Three weeks after my arrival to Geneva, Switzerland as an intern for the World YWCA, I got the opportunity to attend the 18th European Study Session hosted by the European YWCA, in collaboration with the Youth Department of the Council of Europe.
The study session took place in Budapest, Hungary (Side note; Budapest should definitely be on your travel bucket list options). I was a bit nervous but also super thrilled and just couldn’t wait to meet and interact with young women from all over Europe with whom I shared common interests. Nothing makes me feel more upbeat than a group of feminists! That’s when you know good tidings are on the way.
At the European Youth Center in Budapest, 40 YWCA young women leaders from 20 countries converged to talk about the rights of young migrant and refugee women across Europe.
I am going to share highlights of the life-changing session with the hope that this will motivate you to start conversations about intersectional feminism.
The first time I heard the term “unconscious bias” it was from Olga Franczak, a lawyer and doctoral student at the University of Surrey. Unconscious bias simply means social stereotypes about certain groups of people that individuals form outside their own conscious awareness. It is more like describing or categorizing people but not actually saying it out loud. Guilty as charged! I am biased, and probably so are you! Everyone is unconsciously biased because our brains process 99.9% of information unconsciously. Everyone holds unconscious beliefs about various social and identity groups; refugee and migrant women included.
These beliefs bring favoritism of one group over the other. In the workplace for instance, it determines who gets hired, who gets new opportunities and resources or whose voice is listened to. We cannot completely get rid of unconscious bias, but we can learn how to recognize it and lessen its impact in our everyday lives.
Before you get in deep thought about unconscious bias, has it ever occurred to you that supporting young refugee women does not just end at fulfilling their basic needs? Yes, they suffer from low self-esteem, severe homesickness and boredom. Non-immediate needs are important to them just as they are to everybody else. And so, opportunities for personal development and recreational activities are essential in changing the way they feel about themselves. Marcia Banasko, co-founder of One Love Soul, a humanitarian project which uses dance, music and sport to promote the wellbeing of refugees put this into perspective. Together with her partner, she travelled across refugee camps in Europe and helped bring a feeling of togetherness through a language which everybody understands; music and dance!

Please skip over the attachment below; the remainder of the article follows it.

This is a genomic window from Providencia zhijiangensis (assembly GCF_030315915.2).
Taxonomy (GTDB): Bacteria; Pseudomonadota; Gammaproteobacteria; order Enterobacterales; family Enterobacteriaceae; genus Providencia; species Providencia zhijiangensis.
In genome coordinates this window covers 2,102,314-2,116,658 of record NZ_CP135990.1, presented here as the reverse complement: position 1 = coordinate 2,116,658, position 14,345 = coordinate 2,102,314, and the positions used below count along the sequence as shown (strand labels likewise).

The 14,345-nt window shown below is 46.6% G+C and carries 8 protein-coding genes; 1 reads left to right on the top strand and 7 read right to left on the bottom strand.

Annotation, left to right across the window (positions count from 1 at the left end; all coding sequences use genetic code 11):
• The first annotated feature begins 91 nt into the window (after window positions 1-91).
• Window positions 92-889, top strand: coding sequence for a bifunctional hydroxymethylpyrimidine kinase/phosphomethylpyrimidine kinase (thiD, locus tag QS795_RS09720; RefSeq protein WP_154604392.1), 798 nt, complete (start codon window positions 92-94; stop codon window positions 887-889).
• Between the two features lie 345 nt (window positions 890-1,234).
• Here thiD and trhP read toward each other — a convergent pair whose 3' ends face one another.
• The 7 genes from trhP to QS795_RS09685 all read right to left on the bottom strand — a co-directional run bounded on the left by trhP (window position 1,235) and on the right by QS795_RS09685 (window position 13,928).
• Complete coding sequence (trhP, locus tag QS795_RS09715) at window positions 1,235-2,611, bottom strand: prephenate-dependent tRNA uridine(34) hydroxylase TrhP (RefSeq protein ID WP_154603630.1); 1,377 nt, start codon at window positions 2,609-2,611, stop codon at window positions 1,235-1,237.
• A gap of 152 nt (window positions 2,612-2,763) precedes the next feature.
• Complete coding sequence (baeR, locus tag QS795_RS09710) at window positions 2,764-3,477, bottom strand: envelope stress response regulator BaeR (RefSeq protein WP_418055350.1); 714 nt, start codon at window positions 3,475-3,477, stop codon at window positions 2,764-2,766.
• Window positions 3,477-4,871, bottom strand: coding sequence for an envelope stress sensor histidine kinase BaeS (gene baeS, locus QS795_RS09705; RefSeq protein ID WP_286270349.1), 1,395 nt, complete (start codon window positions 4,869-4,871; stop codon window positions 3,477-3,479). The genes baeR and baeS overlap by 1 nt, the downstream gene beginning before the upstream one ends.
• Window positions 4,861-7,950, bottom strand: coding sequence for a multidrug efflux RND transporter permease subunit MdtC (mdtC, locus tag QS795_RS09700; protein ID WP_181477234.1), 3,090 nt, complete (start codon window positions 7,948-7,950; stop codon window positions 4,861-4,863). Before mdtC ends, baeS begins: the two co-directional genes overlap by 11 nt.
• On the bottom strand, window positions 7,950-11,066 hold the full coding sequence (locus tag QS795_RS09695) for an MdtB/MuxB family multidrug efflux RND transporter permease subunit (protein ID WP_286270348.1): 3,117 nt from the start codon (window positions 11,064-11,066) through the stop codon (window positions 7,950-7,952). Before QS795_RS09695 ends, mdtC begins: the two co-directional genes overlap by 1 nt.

Sarah De Latte, an author and illustrator took us through a simulation exercise which involved moving from one country to another (enacting the movement keeping in mind what the global map looks like) It was easy, predictable and fun because we moved voluntarily.
We repeated the exercise but assumed the position of refugees being forcefully moved out of their countries into the unknown. The journey was scary, difficult and hopeless. This exercise was very emotive. It is always easy to ignore what migrant and refugee women go through as they try to run into a safe haven. It would make their work easier if we wholly accepted them into our communities and helped them adjust and settle down.
Generally, young women go through harsh realities everyday including sexual violence. It is even harder for young migrant and refugee women as they try to fit in their new communities. In a bid to show how deep rooted this is, Sodfa Daaji, Chairperson of the Gender Department in the African Youth Movement led us through a #MeToo experience. It was emotionally disturbing to read all the confessions from young women. A clear indication that sexual violence is still rife in the world. The question that begs is, what are you doing to make the experiences of migrant and refugee women better?
At the end of the session, we had a debriefing towards calls for actions where in small groups we assessed the needs and concerns of migrant and refugee women in regards to what we had learnt the whole week. A working group was formed to develop recommendations to be adopted by National YWCA’s. I volunteered to be part of the working group. Together with six other young women we burnt the midnight oil to ensure that we came up with practical and efficient recommendations.
We crowned the week with an empowerment gala. We ate, danced and sang our voices hoarse. Getting the opportunity to meet all these amazing women and learning what they are doing was very inspiting. Budapest was without a doubt a good destination to make life time connections.
My experience in the study session was truly empowering, insightful and served to put into perspective things that I had hardly given any thought in regards to young migrant and refugee women, largely because I have never been directly affected. But hey, just because it does not affect you does not mean you that you can’t be involved.
YWCA of Kenya
2018 World YWCA intern